The Vision Trimax Carbon stem is actually aluminium with a carbon skin but the finish matches the Metron bar - and this cover has the look of Alien about it. I’ve had to use a shim because it's for 1 1/8in steerers and the Roberts’s Columbus fork has a 1in steerer.
The Vision Metron seatpost is another component from Vision’s top-level range and another money-no-object item at over £200.
The saddle - I’ve gone with what works for me rather than something showy, but it’s still very nice: the Selle Italia SLR Superflow. It has the standard manganese rails and that’s fine by me. I have a couple of these saddles and put them on the bikes I ride most regularly.
I used to insist on a white saddle and white bar tape for my race bikes but I don’t want to divert attention away from this bike’s classy frame and chic groupset and wheels - that would be gilding the lily - so this time the saddle and black Fizik bar tape are designed to just blend in.
I’m using the new Wahoo Speedplay Zero pedals. I like the look of these, the free-feeling float and even the sound of clipping in and out.
It all came together really nicely when we built it in the workshop. One of the nice things about old-school external cable routing is that it’s easy to build and of course easy to maintain. And now that you don’t see full cable runs so frequently, you don’t appreciate how elegant they can be. If you get it right you can have curving shapes that actually complement a straight-tubed bike. Why would you want to hide them?
I’m not going to do a rim v disc brakes argument here, but with external brake cables you can do little tricks like cutting them especially so that the word Campagnolo is on display. You might have better braking with a disc bike but you don't have little silver Campagnolo lettering on your cables.
Just one thing went wrong: the Campagnolo chain connector pin has to be pressed in really carefully or you snap it... which is what I did. To get it up and running quickly I got a SRAM Eagle PowerLock link, which doesn't match the Campy chain with its oilslick rainbow finish, but it's a sight easier to fit and works fine.
And the other thing was the Fizik logo that revealed itself when I looped the tape around the bars. Something a little editing with a Sharpie should fix - easier than replacing it.
I chose every component myself for this bike so in theory I knew what it would look like, but it surpassed my expectations.
It’s also much lighter than I thought it would be - it’s just under 8.2kg, under 18lb in old money, which is pretty impressive for a steel frame that was made over 20 years ago. And it also means that I won't be as disadvantaged as I thought I would be when I first discovered the frame weighed over 2kg. But, as I said, this bike is not for racing - it's for enjoying.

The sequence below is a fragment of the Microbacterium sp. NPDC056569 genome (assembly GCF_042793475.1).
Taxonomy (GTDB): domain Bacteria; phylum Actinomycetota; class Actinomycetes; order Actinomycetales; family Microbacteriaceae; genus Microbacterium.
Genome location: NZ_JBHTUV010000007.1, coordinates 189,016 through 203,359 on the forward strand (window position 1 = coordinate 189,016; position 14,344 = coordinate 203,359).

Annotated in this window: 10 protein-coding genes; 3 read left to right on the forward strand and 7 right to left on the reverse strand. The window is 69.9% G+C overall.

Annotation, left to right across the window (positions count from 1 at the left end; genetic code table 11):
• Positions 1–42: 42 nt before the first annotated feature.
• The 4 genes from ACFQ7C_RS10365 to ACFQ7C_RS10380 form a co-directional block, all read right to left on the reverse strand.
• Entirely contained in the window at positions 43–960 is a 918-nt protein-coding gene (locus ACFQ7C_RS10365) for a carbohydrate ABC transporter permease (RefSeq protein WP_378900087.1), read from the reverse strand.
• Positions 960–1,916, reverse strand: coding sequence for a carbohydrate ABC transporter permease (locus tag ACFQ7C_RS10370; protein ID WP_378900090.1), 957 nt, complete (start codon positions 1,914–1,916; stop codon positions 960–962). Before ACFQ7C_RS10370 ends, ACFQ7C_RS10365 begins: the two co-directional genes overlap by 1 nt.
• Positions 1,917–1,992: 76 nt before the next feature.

The all-up cost was somewhere in the region of £4,500, with almost half of that in the wheels, so admittedly a restomod like this is not a money-saving exercise.
Everybody loves a new bike day, but if you're willing to spend a similar amount of money restoring and modernising an old one, and have the time to spare for getting the parts together and building it, for me that's infinitely more rewarding.
The first ride wasn't a clubrun to a cafe. I was so impressed with this bike that I decided to take it out to a club evening TT. It was a beautiful evening with the sun glinting off the pristine metallic red paint and the Roberts was universally admired - and even recognised, with some amazement, as 'Andy Critchlow's old bike'.
Five, four, three, two, one and off I rode into the sunset for the perfect movie ending - and even better, I was back a few seconds sooner than I expected for a celebratory pint.
|Roberts restomod spec|
|Frame||Roberts Columbus Max|
|Fork||Columbus full carbon 1in|
|Wheels||Campagnolo Bora WTO 45|
|Tyres||Vittoria Corsa Graphene 2.0 25mm|
|Bar||Vision Metron Aero|
|Stem||Vision Trimax Carbon|
|Seatpost||Vision Metron Aero|
|Saddle||Selle Italia SLR Superflow|
Simon Smythe is Cycling Weekly's senior tech writer and has been in various roles at CW since 2003. His first job was as a sub editor on the magazine following an MA in online journalism (yes, it was just after the dot-com bubble burst).
In his cycling career Simon has mostly focused on time trialling with a national medal, a few open wins and his club's 30-mile record in his palmares. These days he spends a bit more time testing road bikes, or on a tandem doing the school run with his younger son.
What's in the stable? There's a Colnago Master Olympic, a Hotta TT700, an ex-Castorama lo-pro that was ridden in the 1993 Tour de France, a Pinarello Montello, an Independent Fabrication Club Racer, a Shorter fixed winter bike and a renovated Roberts with a modern Campag groupset.